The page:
Last week we talked about a new X.Org release process proposal for improving the consistency and quality of X Server releases through taking a number of relatively simple steps. Well, this week from XDS2009, a revised proposal has been agreed upon now making it policy for X Server 1.8 / X.Org 7.6 and later.
Last year the X.Org developers raided the Edinburgh Zoo for their annual summit and earlier this year there was FOSDEM for the usual X.Org event in Brussels, while this week is the 2009 X Developers' Conference taking place in Portland, Oregon. While we are not providing live coverage (or audio/video recordings) from this event like those in the past (European events are the best and there happens to be a collision with Munich's Oktoberfest), the X.Org Wiki is being updated with (short) notes from the event.
Just in time for the start of the X Developers' Conference this week in Portland, there are two new X Server releases to report. X Server 1.6.4, which is a bug-fix release in the X Server 1.6 series for X.Org 7.4, has been released. Additionally, X Server 1.7 RC3 has been released, which is the final release before X Server 1.7 and X.Org 7.5 are to be released.
While the X.Org developers are responsible for a lot of critical code and much of it is quite old and massive, they are often challenged by hitting a release on time and often face multiple release schedules before coming close to delivering a new X Server / X.Org release. Just take a look at X.Org 7.4 Finally Released, X.Org 7.5 Released. Wait, Nope!, or X Server 1.4.1 Is Released, No Joke as recent examples. With the X Server 1.7 / X.Org 7.5 release cycle that we are finally getting close to ending, it took multiple tries and is coming out over six months later than expected. Granted, there is Multi-Pointer X support and other new improvements, but concerns about the degrading quality of releases have been voiced for years. Fortunately, this situation may finally turn around.
Just about a week after X Server 1.7 RC1 made it out, a second release candidate for this next X.Org Server is available. This second release candidate brings bug fixes and other improvements, but the code is currently within a feature freeze. Expect a third release candidate next week.
David Airlie has just called for the first DRM pull request for the Linux 2.6.32 kernel. To no surprise, R600/700 3D support can be found within the Direct Rendering Manager code as with kernel mode-setting support for these newer ATI Radeon graphics cards.
It's a few months late, but the first release candidate for X Server 1.7 is now available. Peter Hutterer announced the release this morning along with freezing the X Server ABI for the 1.7 series. A X Server 1.7 snapshot was made available earlier this month, but a few more bug-fixes can be found in today's release candidate.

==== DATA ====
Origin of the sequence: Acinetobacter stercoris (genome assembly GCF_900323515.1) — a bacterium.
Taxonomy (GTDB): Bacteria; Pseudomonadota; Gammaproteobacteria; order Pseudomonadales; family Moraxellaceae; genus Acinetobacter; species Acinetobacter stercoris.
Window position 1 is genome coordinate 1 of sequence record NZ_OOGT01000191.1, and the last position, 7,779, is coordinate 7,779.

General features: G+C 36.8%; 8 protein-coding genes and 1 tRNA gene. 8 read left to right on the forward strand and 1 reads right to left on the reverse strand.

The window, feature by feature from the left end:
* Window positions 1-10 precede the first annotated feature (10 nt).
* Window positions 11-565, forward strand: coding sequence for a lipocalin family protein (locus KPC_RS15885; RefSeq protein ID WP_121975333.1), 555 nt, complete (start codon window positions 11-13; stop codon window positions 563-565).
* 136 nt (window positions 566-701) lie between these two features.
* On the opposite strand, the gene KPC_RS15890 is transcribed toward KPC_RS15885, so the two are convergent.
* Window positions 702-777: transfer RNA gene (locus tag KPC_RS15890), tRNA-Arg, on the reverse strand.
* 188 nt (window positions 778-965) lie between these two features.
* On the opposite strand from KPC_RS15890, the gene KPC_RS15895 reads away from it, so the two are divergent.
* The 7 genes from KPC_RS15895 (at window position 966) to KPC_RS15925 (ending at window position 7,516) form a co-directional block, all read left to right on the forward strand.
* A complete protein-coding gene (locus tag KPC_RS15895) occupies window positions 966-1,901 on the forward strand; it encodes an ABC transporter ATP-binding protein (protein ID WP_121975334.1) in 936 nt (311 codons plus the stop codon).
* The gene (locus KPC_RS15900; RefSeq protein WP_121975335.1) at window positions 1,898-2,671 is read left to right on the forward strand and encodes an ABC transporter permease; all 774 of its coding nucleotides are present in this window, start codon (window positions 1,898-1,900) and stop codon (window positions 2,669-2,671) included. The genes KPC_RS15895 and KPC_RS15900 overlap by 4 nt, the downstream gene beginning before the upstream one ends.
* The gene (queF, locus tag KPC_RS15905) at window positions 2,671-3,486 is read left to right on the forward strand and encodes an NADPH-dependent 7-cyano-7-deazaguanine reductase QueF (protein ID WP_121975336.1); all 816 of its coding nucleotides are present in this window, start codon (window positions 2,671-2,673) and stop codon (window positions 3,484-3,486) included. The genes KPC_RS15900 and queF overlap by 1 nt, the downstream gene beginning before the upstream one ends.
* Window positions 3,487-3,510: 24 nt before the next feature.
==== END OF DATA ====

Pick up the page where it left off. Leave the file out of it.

X.Org 7.5 with X Server 1.7 will hopefully make it out into the world later this month and to provide for easy testing of these new X packages, Peter Hutterer continues his work by providing an X.Org 7.5 Super Module.
X.Org 7.5 with X Server 1.7 will be arriving months late once it's released after failing to meet the original April release schedule and then failed twice with two more proposed releases during the summer. However, the latest release schedule, which puts the final release in late September or so, might actually work out this time -- in good part thanks to Peter Hutterer.
It's coming late, but it looks like we may finally see X.Org 7.5 in the next month. The biggest component making up X.Org 7.5 is X Server 1.7, which is finally getting underway with test releases after its code was frozen earlier this week.
X.Org 7.5 with X Server 1.7 was supposed to be released earlier this month, but that didn't happen on schedule nor their earlier release plans. However, this evening, Daniel Stone has laid out the new plans for X.Org 7.5 / X Server 1.7.
The Linux VGA Arbiter, which has long been talked about and gone through several revisions, is finally approaching the point of entering the mainline kernel and as of last night was committed to the X Server and PCI access library. The VGA Arbiter fixes the problem where multiple graphics cards with legacy VGA interfaces could get sent the wrong data if there are multiple X Servers in use. The arbiter on the other hand is able to control which one is accessed and when.